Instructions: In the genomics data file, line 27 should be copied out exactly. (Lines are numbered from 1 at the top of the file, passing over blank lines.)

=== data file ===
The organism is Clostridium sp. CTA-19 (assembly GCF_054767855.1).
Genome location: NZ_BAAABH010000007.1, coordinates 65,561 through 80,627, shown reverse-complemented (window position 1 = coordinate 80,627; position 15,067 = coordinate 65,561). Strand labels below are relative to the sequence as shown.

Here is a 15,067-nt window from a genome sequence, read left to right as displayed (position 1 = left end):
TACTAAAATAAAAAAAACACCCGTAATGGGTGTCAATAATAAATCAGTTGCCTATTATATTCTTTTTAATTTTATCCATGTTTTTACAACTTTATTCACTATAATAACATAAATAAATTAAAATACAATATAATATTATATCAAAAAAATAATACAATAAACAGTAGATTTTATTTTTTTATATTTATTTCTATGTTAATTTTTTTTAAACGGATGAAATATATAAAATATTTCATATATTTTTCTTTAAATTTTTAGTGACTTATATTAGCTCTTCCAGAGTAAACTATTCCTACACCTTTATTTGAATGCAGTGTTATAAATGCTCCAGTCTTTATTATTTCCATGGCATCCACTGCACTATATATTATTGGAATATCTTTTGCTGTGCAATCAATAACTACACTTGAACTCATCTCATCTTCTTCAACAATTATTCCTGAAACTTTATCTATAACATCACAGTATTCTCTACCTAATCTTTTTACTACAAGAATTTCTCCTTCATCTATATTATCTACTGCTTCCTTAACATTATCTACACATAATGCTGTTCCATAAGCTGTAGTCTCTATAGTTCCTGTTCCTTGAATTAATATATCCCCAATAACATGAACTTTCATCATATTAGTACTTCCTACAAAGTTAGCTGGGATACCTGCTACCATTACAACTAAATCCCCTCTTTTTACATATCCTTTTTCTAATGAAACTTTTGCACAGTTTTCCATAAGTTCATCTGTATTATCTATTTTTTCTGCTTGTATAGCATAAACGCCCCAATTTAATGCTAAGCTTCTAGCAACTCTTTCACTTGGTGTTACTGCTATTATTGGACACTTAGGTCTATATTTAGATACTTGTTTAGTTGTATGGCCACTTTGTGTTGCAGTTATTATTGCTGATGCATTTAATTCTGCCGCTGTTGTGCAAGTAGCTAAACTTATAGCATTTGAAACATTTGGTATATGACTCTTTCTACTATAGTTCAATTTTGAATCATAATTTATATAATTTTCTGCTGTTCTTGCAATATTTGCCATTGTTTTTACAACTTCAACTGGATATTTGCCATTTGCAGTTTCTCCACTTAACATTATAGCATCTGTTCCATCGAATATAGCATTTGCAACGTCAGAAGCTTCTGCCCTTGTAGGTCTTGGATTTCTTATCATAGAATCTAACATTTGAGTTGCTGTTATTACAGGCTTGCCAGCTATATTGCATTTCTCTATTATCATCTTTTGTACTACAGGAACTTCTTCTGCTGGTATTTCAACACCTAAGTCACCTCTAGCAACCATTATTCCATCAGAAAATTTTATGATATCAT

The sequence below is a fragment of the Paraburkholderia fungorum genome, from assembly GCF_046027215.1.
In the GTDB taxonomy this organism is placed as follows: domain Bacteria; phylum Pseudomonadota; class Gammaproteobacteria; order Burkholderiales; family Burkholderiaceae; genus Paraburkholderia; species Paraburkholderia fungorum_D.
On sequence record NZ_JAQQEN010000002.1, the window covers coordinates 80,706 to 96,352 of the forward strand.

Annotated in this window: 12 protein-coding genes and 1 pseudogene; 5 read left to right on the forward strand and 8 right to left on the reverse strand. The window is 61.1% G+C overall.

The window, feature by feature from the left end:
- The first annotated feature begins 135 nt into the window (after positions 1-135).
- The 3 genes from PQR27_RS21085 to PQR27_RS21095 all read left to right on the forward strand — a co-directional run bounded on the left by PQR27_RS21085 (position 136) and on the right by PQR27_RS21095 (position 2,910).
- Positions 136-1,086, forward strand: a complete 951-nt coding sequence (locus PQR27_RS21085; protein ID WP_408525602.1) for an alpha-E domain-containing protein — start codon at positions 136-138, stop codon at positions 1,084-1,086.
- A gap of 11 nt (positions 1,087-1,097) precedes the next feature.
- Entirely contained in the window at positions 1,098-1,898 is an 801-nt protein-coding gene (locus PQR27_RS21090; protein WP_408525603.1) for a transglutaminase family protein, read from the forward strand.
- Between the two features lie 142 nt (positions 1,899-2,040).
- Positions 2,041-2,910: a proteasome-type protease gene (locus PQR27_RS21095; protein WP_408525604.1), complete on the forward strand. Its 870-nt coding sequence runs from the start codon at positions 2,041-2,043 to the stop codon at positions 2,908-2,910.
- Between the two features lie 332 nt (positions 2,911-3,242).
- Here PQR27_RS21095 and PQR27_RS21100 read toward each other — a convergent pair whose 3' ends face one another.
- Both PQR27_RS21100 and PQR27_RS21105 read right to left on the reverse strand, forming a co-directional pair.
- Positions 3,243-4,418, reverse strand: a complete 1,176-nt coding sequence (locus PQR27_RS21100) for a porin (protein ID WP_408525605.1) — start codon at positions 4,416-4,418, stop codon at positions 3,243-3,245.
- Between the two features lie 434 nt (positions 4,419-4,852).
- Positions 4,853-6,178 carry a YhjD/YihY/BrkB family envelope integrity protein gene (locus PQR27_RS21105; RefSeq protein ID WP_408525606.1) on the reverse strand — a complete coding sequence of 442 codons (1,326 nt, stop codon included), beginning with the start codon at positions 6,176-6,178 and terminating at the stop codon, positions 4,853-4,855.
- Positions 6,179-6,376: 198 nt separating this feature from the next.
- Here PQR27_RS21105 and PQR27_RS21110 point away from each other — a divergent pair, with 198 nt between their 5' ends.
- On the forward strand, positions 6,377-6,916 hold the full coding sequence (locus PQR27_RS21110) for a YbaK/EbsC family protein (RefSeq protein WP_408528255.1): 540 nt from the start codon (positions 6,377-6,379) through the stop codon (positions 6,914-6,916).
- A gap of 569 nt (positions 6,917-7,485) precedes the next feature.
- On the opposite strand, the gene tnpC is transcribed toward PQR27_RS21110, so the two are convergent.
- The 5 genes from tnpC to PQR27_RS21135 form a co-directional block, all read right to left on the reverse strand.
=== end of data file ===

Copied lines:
- On the opposite strand, the gene tnpC is transcribed toward PQR27_RS21110, so the two are convergent.